Availability and reimbursement of diagnostics

We need

  • The full range of diagnostic tests as recommended by the ESC1 to be made available for all patients suspected of having heart failure2 – regardless of where they are diagnosed
  • Appropriate reimbursement for guideline-recommended diagnostic tests in all relevant healthcare settings, not just in hospital.3


  • Heart failure is difficult to diagnose4 and there is no single simple diagnostic test for heart failure.5
  • The ESC guidelines therefore recommend a number of tests to help doctors identify people with, or at risk of, heart failure.
  • Data suggest that many doctors do not perform all guideline-recommended diagnostic tests and base diagnosis on signs and symptoms alone.6 (see table below )
  • Some tests which have been shown to be cost-effective (e.g. the BNP, which may be used in primary care) are not fully reimbursed in a number of countries.7


Percentage of patients undergoing an echocardiogram across Europe

One of the most important diagnostic tests to help identify patients with heart failure is the echocardiogram. The EuroHeart Failure survey found that not all patients receive an echocardiogram to confirm their diagnosis of heart failure. Although these data are several years old, they point to inadequate adherence to guideline recommendations in many countries.

% of patients undergoing echocardiogram
Belgium 90% (of patients admitted to hospital)#
Finland 53% (of patients admitted to hospital)#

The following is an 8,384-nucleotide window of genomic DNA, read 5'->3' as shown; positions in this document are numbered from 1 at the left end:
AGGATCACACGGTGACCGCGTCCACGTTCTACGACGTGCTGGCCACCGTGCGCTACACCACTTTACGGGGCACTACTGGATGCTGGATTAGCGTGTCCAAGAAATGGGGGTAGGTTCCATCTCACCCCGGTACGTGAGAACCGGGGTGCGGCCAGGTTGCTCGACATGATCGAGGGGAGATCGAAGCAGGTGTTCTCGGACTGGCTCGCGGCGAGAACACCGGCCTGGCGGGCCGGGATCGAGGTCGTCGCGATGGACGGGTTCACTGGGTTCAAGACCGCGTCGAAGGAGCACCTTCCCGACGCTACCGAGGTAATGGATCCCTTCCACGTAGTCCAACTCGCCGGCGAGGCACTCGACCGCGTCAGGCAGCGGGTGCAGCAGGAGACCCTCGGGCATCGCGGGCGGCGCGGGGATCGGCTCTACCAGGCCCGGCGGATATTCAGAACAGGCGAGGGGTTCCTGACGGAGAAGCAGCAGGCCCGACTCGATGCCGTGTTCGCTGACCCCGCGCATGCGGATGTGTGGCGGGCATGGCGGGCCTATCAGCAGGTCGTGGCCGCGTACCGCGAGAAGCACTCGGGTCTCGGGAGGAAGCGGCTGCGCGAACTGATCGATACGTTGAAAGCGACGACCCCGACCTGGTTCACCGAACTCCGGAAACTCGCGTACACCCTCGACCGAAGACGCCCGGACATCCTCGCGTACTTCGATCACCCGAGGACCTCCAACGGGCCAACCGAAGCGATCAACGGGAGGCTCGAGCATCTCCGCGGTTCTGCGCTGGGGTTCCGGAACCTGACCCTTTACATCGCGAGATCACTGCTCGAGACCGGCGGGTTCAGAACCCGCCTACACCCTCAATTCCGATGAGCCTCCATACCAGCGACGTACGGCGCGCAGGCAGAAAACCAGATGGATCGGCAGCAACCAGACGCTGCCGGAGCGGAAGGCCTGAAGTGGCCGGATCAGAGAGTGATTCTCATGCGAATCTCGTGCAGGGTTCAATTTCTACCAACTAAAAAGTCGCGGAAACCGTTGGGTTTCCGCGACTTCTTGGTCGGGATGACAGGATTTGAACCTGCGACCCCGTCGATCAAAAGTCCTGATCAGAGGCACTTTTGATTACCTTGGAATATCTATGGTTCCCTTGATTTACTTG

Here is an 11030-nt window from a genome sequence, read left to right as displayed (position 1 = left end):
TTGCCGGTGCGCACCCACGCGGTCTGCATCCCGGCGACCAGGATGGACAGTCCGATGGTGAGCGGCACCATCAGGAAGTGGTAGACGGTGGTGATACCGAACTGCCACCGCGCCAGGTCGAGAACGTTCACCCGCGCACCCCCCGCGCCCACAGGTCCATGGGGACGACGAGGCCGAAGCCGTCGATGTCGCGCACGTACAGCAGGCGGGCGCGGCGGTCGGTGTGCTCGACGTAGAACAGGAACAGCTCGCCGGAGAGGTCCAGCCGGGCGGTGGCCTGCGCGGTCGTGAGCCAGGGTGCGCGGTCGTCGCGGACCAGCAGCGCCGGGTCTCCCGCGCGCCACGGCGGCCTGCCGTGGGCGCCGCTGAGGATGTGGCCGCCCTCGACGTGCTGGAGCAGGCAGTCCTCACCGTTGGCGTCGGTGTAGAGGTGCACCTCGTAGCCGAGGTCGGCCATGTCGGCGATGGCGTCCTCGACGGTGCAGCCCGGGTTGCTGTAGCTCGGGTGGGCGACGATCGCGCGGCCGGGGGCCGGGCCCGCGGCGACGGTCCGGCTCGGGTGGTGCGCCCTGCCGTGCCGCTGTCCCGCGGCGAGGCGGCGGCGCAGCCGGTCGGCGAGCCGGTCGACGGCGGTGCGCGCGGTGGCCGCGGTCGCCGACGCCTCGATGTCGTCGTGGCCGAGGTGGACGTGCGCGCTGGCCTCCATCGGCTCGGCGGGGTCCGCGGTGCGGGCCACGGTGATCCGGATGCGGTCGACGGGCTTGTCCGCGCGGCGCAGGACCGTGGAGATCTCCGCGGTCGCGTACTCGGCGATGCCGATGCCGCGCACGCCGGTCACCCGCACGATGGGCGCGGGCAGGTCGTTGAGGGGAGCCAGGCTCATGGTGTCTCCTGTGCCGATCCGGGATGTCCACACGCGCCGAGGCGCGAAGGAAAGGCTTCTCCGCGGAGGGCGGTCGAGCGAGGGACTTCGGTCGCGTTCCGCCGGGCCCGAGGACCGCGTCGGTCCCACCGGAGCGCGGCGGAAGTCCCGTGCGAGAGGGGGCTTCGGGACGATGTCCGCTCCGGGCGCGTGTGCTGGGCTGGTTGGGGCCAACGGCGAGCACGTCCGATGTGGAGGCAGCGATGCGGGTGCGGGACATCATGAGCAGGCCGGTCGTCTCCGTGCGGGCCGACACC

France 93% (of patients admitted to hospital)#
77% (in hospitals)
58% (in primary care)
Germany 88% (of patients admitted to hospital)#
Ireland 63% (of patients admitted to hospital)#
Italy 73% (of patients admitted to hospital)#
57% (in GP care)
Spain 62% (of patients admitted to hospital)#
Sweden 68% (of patients admitted to hospital)#
83% (in hospitals)#
Switzerland 55% (of patients admitted to hospital) #
75% (of patients referred to hospital – 2000)#
UK56% (of patients admitted to hospital)#
  • McMurray JJ, Adamopoulos S, Anker SD, et al. ESC Guidelines for the diagnosis and treatment of acute and chronic heart failure 2012. European journal of heart failure 2012;14(8):803-69.

  • Cowie MR, Anker SD, Cleland JG, et al. Improving care for patients with acute heart failure Before, during and after hospitalization. Heart Failure Association of the ESC 2014.

  • Ponikowski P, Anker S, AlHabib K, et al. Heart failure: preventing disease and death worldwide. : European Society of Cardiology., 2014.

  • Remme WJ, McMurray JJ, Hobbs FD, et al. Awareness and perception of heart failure among European cardiologists, internists, geriatricians, and primary care physicians. European heart journal 2008;29(14):1739-52.

  • Mon coeur entre parentheses. Insuffisance cardiaque: une charte pour améliorer la prise en charge des patients. , 2013.

  • Cleland J, Swedberg K, Follath F, et al. The EuroHeart Failure survey programme— a survey on the quality of care among patients with heart failure in Europe- Part 1: patient characteristics and diagnosis. European Heart Journal 2003;24:442-63.

  • Agvall B, Dahlström U. Patients in primary health care diagnosed and treated as heart failure, with special reference to gender differences. Scandinavian Journal of Primary Health Care 2001;19(1):14-9. Dahlström U, Hakansson J, Swedberg K, et al. Adequacy of diagnosis and treatment of chronic heart failure in primary health care in Sweden. European Journal of Heart Failure 2009;11(1):92-8. Stalhammar J, Stern L, Linder R, et al. Resource utilization and cost of heart failure associated with reduced ejection fraction in Swedish patients. Journal of Medical economics 2012;15(5):968-76.

  • Jonsson A, Edner M, Alehagen U, et al. Heart failure registry: a valuable tool for improving the management of patients with heart failure. Eur J Heart Failure 2010;12(1):25-31.

  • Muntwyler J, Follath F. Management of heart failure in Switzerland. European Journal of Heart Failure 2000;2:113-15.